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the lever into equal parts, adjusting weights, little or more work with metal, according to taste and time—the wood may be finished in oil, varnish, or paint.
2. A good lesson in form can be given upon it.
3. It affords an excellent exercise in drawing.
4. There can be performed a series of simple experiments involving no mathematics. These may be made the basis of a series of simple language-lessons, the children observing the experiments and describing what is done and the results.
All this prepares the way for experiments involving arithmetical processes and leading to the law of the lever's action. I can imagine no better way of teaching ratio and proportion than through the results obtained from this series of experiment. The stimulus, interest, definiteness of thought coming from this method would more than compensate for the extra time.
5. The story of Archimedes and the discovery of the principle of the lever would interest a class of almost any age. Nothing could be better to cultivate language and develop the historical sense than the reproduction of such stories in oral and written speech.

This illustrates the uses to which I would put every piece of apparatus in our exhibit.

There is another very important item. The forms in which arithmetical quantities are actually put in commerce and science should be forms in which they come before the children in the schools. They should learn the ordinary business forms and operations, and should get a sense of the values of industrial products, in connection with their regular work in school.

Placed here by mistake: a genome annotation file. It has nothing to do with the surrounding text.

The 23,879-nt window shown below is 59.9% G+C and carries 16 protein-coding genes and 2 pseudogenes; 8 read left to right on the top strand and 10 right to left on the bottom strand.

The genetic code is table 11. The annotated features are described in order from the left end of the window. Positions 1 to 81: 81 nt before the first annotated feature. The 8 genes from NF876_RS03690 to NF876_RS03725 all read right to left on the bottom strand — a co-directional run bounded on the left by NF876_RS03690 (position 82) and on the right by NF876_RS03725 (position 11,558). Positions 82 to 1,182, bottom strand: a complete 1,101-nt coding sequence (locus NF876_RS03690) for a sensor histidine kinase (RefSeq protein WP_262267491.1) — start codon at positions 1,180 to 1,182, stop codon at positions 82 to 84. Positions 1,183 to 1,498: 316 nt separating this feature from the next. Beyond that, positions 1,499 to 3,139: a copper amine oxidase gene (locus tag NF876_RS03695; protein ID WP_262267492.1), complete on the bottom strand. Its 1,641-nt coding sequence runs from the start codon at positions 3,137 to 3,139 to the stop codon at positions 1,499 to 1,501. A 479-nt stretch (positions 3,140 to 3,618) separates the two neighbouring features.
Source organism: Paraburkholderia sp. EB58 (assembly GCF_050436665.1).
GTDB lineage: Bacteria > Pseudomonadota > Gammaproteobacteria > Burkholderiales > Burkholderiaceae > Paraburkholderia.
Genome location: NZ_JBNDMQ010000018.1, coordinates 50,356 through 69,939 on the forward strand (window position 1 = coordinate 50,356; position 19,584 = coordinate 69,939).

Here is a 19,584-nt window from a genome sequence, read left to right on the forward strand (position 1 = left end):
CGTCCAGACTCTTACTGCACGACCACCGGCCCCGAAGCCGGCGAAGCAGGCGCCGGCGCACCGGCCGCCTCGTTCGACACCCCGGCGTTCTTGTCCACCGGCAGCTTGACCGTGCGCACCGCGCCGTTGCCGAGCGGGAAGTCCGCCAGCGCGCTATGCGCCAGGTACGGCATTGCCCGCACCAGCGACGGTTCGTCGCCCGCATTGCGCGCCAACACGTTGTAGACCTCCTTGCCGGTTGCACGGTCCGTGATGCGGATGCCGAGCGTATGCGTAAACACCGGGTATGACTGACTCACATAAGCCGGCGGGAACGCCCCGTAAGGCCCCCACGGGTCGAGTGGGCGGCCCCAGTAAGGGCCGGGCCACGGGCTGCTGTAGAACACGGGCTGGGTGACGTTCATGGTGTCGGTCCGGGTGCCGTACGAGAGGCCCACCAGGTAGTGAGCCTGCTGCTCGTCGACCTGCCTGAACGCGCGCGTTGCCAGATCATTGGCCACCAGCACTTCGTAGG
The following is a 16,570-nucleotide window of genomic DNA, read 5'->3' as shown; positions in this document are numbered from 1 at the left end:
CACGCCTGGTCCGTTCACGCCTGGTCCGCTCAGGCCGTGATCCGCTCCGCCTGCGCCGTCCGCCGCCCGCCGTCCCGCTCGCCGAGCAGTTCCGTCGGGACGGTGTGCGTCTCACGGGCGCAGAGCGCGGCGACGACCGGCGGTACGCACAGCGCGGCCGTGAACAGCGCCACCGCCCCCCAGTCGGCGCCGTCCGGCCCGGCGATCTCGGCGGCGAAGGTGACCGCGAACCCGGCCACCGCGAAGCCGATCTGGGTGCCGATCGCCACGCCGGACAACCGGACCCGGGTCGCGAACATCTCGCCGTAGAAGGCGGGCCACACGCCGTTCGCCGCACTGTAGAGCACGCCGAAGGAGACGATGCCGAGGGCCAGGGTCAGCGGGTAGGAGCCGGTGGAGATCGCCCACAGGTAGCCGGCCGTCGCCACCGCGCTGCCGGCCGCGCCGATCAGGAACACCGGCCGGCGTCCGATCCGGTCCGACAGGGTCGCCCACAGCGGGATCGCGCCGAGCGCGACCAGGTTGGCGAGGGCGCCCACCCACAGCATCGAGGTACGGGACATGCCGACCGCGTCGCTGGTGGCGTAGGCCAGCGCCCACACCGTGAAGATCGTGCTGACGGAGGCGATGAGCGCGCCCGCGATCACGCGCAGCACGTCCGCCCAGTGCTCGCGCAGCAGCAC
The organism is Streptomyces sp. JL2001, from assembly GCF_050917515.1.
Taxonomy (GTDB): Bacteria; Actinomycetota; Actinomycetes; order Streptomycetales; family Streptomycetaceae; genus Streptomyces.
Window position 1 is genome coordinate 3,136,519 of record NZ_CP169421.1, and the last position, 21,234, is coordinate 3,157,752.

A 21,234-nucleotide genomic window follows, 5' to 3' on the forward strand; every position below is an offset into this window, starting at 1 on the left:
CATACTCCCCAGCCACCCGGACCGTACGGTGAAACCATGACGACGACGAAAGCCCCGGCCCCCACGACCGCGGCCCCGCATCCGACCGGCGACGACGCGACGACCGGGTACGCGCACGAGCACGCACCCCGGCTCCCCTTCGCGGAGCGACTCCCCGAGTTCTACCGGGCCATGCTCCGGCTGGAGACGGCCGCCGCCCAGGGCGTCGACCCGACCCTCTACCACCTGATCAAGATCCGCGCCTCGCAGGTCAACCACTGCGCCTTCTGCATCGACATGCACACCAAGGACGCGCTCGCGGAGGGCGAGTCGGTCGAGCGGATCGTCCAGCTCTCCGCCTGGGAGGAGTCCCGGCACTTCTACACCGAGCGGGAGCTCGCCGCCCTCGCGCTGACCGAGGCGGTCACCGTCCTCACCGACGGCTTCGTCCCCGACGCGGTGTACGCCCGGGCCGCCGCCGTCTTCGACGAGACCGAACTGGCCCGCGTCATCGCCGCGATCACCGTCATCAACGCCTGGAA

These can be taught incidentally in connection with such language lessons as I have indicated—punctuation, forms of address, and nearly all the mechanism of writing, as ordinarily treated in works upon elements of composition and rhetoric.

During the last year, in my own teaching, I have had the reproductions of lessons in physics, geology, and natural history, put in forms of letters, advertisements, etc. The novelty added to the interest, while the many changes in the form of reproduction changed the point of view, stimulated thought, and caused the work, as a whole, to make a deeper impression.

The special value to the pupils of our schools, of the work involved in such an industrial course as we have indicated, would be:

1. The cultivation of observation and judgment, the discipline of hand and eye, obtained in this way, would not be second to that obtained in any other way.

2. The course in mathematics, together with the course in language and geography, could be made the means of acquainting them with those natural products and forces which underlie all industries and all arts.